Meeting with prospective (and current) clients is a high value activity that should still be a core objective for decent recruiters. Meeting with clients generates commitment and develops relationships. One area where most recruiters would benefit from imporving is what they do before they arrive at the client’s premises. Good preparation will ensure you are focused on your objectives and can maximize the time out of the office to developing business.
1. What are my objectives for the meeting? How will I measure the success of the meeting? Set clear goals that are commitment centric – be clear on what commitment will look like. Whatever the reason for the meeting (service follow up post placement, job briefing or sales meeting) there is always an opportunity to discover more about the client and their business and gain more commitment. Ask yourself – How much commitment do I have from this client today? How much would I like in the future? How can I facilitate that during this meeting? Once you have some objectives your meeting will have more direction. Too many recruiters have a nice meeting over coffee that builds rapport yet fail to capitalise upon this with any further commitment.
2. Who am I meeting? What do I know about the person I am meeting? Background, role, responsibility and their expectations of the meeting? Some research about the client and their business beforehand will help create good questions and show your interest in them and their business.
3. Who else works at the business that is worth meeting? Book it now! If you are going to travel to meet one contact in one business this is a missed opportunity. Seeing three, four or even five people separately in the same business will accelerate your ability to develop the account further.
4. Which other business near by are worth going to see? Who else in your sector is near that is worth meeting? Who are the nearby PSL users, current contract recruiters, leads and targets you would like to meet. The “van in the area” close can often make it easier for a prospect to say yes. Already at that point, commitment is increasing…
5. Take the right stuff – What do you need with you to demonstrate your capability? Do you advertise on job boards? Then take the stats for the boards that you use; Unique visitors, busiest days, example adverts you have written that worked well, examples of mistakes. Consult using your recruiting skills as well as your industry knowledge. Other things to consider taking – testimonials, relevant CVs of individuals you are working with, terms of business, SLAs, recent campaigns, salary surveys and, of course, pen and paper.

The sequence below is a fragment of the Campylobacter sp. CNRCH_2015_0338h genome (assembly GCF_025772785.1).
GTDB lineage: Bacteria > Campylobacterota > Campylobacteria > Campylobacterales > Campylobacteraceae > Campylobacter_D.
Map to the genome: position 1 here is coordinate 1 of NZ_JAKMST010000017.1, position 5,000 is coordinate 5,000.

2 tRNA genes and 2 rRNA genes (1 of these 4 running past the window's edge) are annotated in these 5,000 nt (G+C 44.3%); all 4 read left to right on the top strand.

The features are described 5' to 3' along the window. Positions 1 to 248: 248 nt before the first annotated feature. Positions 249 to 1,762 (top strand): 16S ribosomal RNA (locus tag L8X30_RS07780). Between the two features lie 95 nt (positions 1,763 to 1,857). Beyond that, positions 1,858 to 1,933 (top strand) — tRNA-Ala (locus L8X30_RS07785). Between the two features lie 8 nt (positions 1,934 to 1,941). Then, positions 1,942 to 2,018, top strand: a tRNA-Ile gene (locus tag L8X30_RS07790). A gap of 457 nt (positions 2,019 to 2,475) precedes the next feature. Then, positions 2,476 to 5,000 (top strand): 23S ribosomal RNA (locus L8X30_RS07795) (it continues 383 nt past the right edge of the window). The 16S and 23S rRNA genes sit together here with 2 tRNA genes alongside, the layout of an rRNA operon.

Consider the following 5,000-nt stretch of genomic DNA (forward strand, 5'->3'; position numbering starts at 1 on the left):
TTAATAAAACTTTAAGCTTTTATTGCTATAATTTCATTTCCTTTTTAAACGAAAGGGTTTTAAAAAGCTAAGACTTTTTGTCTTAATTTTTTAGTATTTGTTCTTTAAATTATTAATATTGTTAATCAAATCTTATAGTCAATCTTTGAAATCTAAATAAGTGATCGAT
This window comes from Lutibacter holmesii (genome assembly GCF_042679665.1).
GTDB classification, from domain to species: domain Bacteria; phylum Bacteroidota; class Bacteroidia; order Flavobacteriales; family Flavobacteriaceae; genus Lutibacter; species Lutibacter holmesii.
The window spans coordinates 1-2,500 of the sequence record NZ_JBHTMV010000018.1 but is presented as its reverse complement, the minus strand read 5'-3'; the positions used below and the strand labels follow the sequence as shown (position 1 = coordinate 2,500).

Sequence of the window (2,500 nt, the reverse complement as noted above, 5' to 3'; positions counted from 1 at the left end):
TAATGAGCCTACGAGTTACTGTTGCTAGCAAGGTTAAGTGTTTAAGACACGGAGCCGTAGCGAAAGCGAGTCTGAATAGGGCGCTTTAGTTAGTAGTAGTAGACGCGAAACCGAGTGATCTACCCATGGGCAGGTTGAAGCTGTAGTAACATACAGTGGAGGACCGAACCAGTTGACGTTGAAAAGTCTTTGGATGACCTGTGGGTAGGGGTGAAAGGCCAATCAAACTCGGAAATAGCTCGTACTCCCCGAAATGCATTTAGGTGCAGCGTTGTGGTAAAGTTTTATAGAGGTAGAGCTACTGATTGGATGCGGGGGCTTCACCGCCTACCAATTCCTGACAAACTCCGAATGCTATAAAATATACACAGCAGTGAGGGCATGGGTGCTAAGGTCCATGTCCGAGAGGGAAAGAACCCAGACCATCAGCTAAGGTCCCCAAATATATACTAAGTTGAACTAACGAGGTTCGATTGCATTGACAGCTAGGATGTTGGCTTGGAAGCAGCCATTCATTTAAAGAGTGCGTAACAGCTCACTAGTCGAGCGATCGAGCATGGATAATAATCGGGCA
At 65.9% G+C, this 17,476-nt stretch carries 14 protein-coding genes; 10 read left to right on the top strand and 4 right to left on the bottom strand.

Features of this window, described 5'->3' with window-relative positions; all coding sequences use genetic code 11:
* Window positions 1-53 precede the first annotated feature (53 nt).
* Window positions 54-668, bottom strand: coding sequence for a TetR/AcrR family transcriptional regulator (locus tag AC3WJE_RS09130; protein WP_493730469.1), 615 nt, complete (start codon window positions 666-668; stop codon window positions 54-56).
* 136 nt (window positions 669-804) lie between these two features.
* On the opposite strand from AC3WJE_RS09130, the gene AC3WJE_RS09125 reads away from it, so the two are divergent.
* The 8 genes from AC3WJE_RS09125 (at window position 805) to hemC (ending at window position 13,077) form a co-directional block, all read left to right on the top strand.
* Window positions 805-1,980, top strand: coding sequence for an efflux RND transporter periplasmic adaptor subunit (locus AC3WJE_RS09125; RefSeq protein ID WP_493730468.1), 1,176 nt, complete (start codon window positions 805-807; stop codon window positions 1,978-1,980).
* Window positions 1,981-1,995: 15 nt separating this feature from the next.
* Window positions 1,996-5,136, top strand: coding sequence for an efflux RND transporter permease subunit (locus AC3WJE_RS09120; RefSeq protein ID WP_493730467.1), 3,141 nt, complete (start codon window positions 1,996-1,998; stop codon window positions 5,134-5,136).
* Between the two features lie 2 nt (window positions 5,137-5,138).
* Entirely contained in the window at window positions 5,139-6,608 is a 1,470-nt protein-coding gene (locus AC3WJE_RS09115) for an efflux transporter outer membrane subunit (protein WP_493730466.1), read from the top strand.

6. Set an agenda. Consider typing it so that all those involved in the meeting can review it. An agenda keeps you on track and helps create control of the meeting. Even if you don’t type it make sure you begin the meeting by verbalizing one.
7. Plan your journey, incorporating delay of some sort. Arriving early (10 minutes before) is good business etiquette. If you are earlier then scout out the other businesses in the area or grab a coffee and get in the right frame of mind for the meeting. Being late sends unintended messages of unprofessionalism to the client and puts you under pressure to get more done is less time. You would expect your candidate to turn up on time for an interview wouldn’t you?
8. Dress appropriately. Dressing to impress is not the message. Be comfortable with what you are wearing and let your personality and credibility win the business. Not your aftershave or perfume. Flashy watches, handbags and designer clothing rarely win business in the UK (other cultures will expect these to be a sign of success). Be presentable. Enough said.
9. Take more copies of your core documents that you need. If you are meeting a client to go through a shortlist or discuss available contractors take an additional set so you have three copies – one for you, one for the client and a set for the surprise delegate invited to the meeting. If you have to surrender your set to someone else you start to lose control of the meeting.
10. Relax. Good planning and preparation will give you more opportunity to be you. Empathy is key to understanding so be interested in the other person. Listening and understanding will help you win business much more that pitching and presenting. Ask good questions, be genuine and perhaps even dare to smile.